Home Lifestyle Food & Drink Taste Makinohara Tea, the Finest Tea in Japan

Taste Makinohara Tea, the Finest Tea in Japan

The town of Makinohara is recognized as Japan’s greatest area for tea cultivation.  The abundance of tea plantations that border the highways and fill the region, making it possible to smell the fragrance of tea in the air. Makinohara is a great place for tea production with fertile soil and a warm temperate climate that has plenty of rain, even in the driest months.

Please watch this video of a Makinohara tea plantation in Japan:

Makinohara is located in western Shizuoka Prefecture. In the mid-13th century, this area in Japan was known as Ashikubo. In the Song Dynasty, a monk called Shoichi Kokushi brought tea seeds from China and planted them in the Ashikubo area. Over the years from the 16th century to the 17th century, this area began to master the process of making tea. Japan’s finest tea was soon worthy enough to present to the Shogun Tokugawa Ieyasu (1543-1616).

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Miyuki, a tea manager in Makinohara, Japan. (Image: Mona Song)

The 19th century brought a new beginning for tea farmers with the Meiji government ready to trade tea and silk to overseas buyers. Farmers saw the land to be promising and took up the challenge, and the first tea leaf picking season began in 1873. More and more tea plantations and tea gardens were created in Makinohara, while nearby Port Shimizu opened in 1899 for foreign trade.

Today, Makinohara tea continues to be favored by consumers in Japan and worldwide. The main reason for the fine taste is due to the clean air, abundant sunshine, and sufficient rainfall. No chemicals are used to enhance the tea plant. Where the plants are grown, plant matter is placed around the bottom of the tea plants to provide the plants with extra nutrients, thus giving more flavor to the tea leaves.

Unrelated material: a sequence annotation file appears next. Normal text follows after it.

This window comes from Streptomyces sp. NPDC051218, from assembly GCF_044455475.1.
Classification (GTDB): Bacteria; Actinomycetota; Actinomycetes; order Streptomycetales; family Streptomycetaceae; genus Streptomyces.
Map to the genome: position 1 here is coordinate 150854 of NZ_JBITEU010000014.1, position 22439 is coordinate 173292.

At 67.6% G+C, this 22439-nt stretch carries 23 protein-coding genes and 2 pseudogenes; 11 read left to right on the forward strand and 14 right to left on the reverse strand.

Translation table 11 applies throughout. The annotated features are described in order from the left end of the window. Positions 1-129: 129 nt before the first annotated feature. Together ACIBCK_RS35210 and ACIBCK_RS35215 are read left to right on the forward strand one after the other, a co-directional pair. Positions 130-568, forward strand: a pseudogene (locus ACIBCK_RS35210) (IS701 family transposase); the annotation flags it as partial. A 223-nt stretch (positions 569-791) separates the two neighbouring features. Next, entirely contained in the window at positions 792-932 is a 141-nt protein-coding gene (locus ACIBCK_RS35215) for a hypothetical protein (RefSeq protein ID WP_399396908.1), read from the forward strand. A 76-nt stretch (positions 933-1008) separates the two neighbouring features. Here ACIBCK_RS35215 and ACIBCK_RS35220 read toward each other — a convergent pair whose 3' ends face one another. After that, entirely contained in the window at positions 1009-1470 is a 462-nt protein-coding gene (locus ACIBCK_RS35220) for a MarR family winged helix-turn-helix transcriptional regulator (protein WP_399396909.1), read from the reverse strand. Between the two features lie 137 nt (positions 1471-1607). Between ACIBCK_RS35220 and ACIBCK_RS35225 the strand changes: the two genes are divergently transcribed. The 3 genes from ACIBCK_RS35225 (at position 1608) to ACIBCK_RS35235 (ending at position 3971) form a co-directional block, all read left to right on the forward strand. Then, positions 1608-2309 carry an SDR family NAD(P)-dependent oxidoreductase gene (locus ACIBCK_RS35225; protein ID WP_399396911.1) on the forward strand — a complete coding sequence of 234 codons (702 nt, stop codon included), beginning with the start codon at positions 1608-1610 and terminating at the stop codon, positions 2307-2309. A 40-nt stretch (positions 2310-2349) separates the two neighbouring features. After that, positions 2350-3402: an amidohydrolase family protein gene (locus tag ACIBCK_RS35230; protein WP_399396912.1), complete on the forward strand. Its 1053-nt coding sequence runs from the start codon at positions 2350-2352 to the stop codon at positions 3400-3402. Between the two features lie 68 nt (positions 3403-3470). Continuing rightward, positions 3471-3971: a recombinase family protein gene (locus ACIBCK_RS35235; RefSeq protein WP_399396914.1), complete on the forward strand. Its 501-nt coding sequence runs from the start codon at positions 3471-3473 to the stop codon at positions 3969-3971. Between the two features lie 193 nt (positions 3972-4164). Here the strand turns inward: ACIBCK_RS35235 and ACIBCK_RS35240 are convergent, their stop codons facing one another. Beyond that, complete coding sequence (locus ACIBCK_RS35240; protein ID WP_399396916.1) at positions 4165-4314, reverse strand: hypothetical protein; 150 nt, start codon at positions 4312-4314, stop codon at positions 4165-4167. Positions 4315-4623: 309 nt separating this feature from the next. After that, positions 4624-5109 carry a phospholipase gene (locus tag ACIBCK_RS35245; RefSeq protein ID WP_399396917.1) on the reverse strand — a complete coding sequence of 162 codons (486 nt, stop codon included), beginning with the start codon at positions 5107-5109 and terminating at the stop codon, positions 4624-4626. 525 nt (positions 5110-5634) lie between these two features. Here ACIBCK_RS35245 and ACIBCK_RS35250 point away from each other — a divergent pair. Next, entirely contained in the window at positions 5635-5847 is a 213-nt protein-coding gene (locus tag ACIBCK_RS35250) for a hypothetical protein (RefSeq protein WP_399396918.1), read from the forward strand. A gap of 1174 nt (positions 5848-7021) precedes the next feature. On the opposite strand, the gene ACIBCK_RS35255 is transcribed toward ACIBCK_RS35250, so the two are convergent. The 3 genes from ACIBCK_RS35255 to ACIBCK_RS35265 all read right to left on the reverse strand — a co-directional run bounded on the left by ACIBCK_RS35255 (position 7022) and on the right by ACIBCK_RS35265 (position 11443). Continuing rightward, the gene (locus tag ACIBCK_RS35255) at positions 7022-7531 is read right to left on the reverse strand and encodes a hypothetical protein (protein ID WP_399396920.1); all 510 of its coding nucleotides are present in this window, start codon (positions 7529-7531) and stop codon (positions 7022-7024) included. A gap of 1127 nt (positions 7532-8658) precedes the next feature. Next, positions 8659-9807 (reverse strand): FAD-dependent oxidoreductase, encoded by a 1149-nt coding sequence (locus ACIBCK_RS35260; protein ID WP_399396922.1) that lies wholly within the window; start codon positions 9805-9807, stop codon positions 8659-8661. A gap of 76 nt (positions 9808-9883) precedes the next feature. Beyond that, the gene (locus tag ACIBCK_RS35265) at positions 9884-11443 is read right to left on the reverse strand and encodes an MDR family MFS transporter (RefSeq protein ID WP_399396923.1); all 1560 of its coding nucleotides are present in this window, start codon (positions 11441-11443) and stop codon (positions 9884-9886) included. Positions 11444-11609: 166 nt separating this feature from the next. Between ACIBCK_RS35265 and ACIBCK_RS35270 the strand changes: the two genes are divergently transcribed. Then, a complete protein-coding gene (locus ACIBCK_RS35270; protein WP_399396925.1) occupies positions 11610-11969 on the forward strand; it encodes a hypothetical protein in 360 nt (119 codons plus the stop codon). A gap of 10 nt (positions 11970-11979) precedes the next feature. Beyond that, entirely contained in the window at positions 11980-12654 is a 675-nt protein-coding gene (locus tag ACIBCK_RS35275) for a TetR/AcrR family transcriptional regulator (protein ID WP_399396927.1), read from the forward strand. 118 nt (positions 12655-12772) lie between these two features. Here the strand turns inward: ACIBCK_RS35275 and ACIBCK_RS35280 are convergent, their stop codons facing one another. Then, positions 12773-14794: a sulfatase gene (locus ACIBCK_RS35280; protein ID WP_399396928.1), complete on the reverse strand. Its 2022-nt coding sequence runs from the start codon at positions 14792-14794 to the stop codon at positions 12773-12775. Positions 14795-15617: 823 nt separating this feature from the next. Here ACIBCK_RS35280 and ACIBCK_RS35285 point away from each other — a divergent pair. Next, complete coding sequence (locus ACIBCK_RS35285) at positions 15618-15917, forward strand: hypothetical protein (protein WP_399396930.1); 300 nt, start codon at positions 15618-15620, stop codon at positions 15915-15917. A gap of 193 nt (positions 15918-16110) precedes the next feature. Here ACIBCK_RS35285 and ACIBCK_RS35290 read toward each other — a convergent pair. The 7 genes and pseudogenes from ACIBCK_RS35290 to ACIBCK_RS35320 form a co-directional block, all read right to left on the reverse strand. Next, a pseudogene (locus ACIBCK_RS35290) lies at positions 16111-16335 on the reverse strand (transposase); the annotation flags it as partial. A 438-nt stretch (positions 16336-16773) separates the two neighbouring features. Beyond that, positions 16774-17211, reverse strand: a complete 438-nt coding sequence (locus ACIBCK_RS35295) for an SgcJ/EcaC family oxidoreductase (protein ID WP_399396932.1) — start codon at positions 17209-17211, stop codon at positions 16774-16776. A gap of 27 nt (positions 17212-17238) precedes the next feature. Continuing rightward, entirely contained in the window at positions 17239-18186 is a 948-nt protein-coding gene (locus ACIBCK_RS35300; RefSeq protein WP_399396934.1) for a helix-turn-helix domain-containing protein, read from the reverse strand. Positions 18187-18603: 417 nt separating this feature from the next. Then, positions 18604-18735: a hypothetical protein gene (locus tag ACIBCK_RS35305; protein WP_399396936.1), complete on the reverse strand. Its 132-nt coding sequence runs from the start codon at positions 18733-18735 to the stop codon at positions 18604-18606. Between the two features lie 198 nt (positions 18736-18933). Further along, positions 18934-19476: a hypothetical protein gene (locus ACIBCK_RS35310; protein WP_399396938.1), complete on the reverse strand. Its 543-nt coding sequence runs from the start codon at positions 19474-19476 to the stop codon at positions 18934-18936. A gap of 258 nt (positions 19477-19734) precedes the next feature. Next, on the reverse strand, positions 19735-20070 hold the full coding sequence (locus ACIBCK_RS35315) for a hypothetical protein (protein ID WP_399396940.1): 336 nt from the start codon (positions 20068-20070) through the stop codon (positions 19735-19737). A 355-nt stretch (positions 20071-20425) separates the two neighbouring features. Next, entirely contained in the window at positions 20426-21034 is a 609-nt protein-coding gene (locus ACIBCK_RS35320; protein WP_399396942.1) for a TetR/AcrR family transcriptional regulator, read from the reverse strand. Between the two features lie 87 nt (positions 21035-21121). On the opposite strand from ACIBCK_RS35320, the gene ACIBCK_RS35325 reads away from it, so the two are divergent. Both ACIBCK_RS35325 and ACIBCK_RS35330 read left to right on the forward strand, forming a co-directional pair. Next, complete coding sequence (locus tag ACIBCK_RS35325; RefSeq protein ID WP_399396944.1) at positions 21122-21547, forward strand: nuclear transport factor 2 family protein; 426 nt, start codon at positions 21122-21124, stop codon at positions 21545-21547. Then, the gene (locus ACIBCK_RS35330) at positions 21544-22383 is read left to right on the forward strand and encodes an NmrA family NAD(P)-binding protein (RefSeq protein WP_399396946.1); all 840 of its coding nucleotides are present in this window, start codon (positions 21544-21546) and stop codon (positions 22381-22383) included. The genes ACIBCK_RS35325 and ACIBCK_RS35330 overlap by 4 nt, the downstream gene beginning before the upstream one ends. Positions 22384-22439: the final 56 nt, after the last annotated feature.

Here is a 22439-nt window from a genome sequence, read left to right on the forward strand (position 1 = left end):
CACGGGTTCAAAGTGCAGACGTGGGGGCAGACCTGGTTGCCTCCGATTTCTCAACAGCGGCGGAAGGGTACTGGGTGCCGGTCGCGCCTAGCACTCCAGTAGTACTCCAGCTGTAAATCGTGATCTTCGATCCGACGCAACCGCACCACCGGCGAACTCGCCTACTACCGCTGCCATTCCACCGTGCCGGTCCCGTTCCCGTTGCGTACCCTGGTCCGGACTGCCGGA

Makinohara Green Tea being served. (image by Trisha Haddock
Makinohara green tea being served. (Image: Trisha Haddock)

The Makinohara way of producing green tea is in the nurturing of the tea plants. What makes Makinohara tea stand out from your normal green tea is a special deep steaming process that puts more nutrients into the tea and produces a tea with greater flavor. Deep steaming tea leaves extracts umami from the thick leaves. The umami holds the nutrients, and you can taste it when tea leaves are immersed in hot water.

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Makinohara tea for sale at a local shop. (Image: Mona Song)

When you buy Makinohara tea, it is recommended to keep the tea in a cool place so the leaves will not leach nutrients. White gloves are also recommended for hygiene, and care is taken when brewing and pouring the tea.

To make at a cup of Makinohara tea, boil the water, but cool it to 80°F before pouring over the tea leaves. If you wish to use the same tea leaves from the teapot again, you don’t need to cool the boiled water as it will release the remaining nutrients from the tea leaves.

Makinohara tea can be purchased at Win Wave International, Ltd. at wwintl.com. For further inquiries, please contact Betty Tong at fax number: 852-30139568 or telephone number: 852-24029898

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  • My home is in a bush setting in the outer suburbs of the city Melbourne in Australia. I love walking through the bush and sitting on my back verandah watching the native birds. The Australian bushland gives me inspiration to create. I write, paint, draw and I dabble at some craft work. I am also often found in my veggie patch picking or planting my latest crop. Amongst all these activities I also follow a type of meditation practice called Falun Dafa. I incorporate the principles of Falun Dafa practice, truth compassion and tolerance in everything I do. I hope readers enjoy my interesting stories about our environment, gardening, people and places.

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